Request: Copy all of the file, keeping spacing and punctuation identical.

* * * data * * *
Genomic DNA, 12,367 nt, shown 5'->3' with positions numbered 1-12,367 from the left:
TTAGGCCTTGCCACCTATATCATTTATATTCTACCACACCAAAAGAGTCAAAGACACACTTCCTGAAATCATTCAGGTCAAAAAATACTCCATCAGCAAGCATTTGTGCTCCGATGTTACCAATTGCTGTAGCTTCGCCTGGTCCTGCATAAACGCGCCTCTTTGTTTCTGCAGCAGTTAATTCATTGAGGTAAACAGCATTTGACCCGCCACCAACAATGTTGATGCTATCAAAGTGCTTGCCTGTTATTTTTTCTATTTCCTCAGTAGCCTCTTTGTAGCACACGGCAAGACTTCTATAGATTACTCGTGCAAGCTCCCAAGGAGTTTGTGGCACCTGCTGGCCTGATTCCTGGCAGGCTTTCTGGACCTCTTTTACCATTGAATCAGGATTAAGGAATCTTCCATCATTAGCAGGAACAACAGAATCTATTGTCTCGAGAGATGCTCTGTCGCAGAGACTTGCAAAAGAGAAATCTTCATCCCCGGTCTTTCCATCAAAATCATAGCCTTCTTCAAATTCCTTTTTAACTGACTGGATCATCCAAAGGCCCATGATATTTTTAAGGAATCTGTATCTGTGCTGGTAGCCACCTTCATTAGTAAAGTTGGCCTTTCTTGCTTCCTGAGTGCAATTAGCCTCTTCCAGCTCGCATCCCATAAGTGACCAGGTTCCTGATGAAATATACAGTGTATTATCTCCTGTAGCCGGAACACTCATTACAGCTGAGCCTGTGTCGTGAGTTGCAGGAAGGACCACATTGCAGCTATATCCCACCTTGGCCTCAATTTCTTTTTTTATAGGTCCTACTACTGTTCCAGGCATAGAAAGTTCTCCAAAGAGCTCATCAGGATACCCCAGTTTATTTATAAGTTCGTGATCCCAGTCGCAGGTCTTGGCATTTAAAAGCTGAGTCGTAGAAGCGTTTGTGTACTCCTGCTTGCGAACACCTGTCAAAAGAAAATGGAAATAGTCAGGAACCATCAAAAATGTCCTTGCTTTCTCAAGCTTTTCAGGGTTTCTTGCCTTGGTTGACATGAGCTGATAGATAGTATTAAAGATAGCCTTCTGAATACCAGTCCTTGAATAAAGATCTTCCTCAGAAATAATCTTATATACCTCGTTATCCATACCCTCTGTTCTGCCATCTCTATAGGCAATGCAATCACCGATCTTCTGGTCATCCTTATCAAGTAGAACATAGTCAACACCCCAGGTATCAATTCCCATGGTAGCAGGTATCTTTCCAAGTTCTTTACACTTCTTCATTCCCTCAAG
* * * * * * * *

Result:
Genomic DNA, 12,367 nt, shown 5'->3' with positions numbered 1-12,367 from the left:
TTAGGCCTTGCCACCTATATCATTTATATTCTACCACACCAAAAGAGTCAAAGACACACTTCCTGAAATCATTCAGGTCAAAAAATACTCCATCAGCAAGCATTTGTGCTCCGATGTTACCAATTGCTGTAGCTTCGCCTGGTCCTGCATAAACGCGCCTCTTTGTTTCTGCAGCAGTTAATTCATTGAGGTAAACAGCATTTGACCCGCCACCAACAATGTTGATGCTATCAAAGTGCTTGCCTGTTATTTTTTCTATTTCCTCAGTAGCCTCTTTGTAGCACACGGCAAGACTTCTATAGATTACTCGTGCAAGCTCCCAAGGAGTTTGTGGCACCTGCTGGCCTGATTCCTGGCAGGCTTTCTGGACCTCTTTTACCATTGAATCAGGATTAAGGAATCTTCCATCATTAGCAGGAACAACAGAATCTATTGTCTCGAGAGATGCTCTGTCGCAGAGACTTGCAAAAGAGAAATCTTCATCCCCGGTCTTTCCATCAAAATCATAGCCTTCTTCAAATTCCTTTTTAACTGACTGGATCATCCAAAGGCCCATGATATTTTTAAGGAATCTGTATCTGTGCTGGTAGCCACCTTCATTAGTAAAGTTGGCCTTTCTTGCTTCCTGAGTGCAATTAGCCTCTTCCAGCTCGCATCCCATAAGTGACCAGGTTCCTGATGAAATATACAGTGTATTATCTCCTGTAGCCGGAACACTCATTACAGCTGAGCCTGTGTCGTGAGTTGCAGGAAGGACCACATTGCAGCTATATCCCACCTTGGCCTCAATTTCTTTTTTTATAGGTCCTACTACTGTTCCAGGCATAGAAAGTTCTCCAAAGAGCTCATCAGGATACCCCAGTTTATTTATAAGTTCGTGATCCCAGTCGCAGGTCTTGGCATTTAAAAGCTGAGTCGTAGAAGCGTTTGTGTACTCCTGCTTGCGAACACCTGTCAAAAGAAAATGGAAATAGTCAGGAACCATCAAAAATGTCCTTGCTTTCTCAAGCTTTTCAGGGTTTCTTGCCTTGGTTGACATGAGCTGATAGATAGTATTAAAGATAGCCTTCTGAATACCAGTCCTTGAATAAAGATCTTCCTCAGAAATAATCTTATATACCTCGTTATCCATACCCTCTGTTCTGCCATCTCTATAGGCAATGCAATCACCGATCTTCTGGTCATCCTTATCAAGTAGAACATAGTCAACACCCCAGGTATCAATTCCCATGGTAGCAGGTATCTTTCCAAGTTCTTTACACTTCTTCATTCCCTCAAG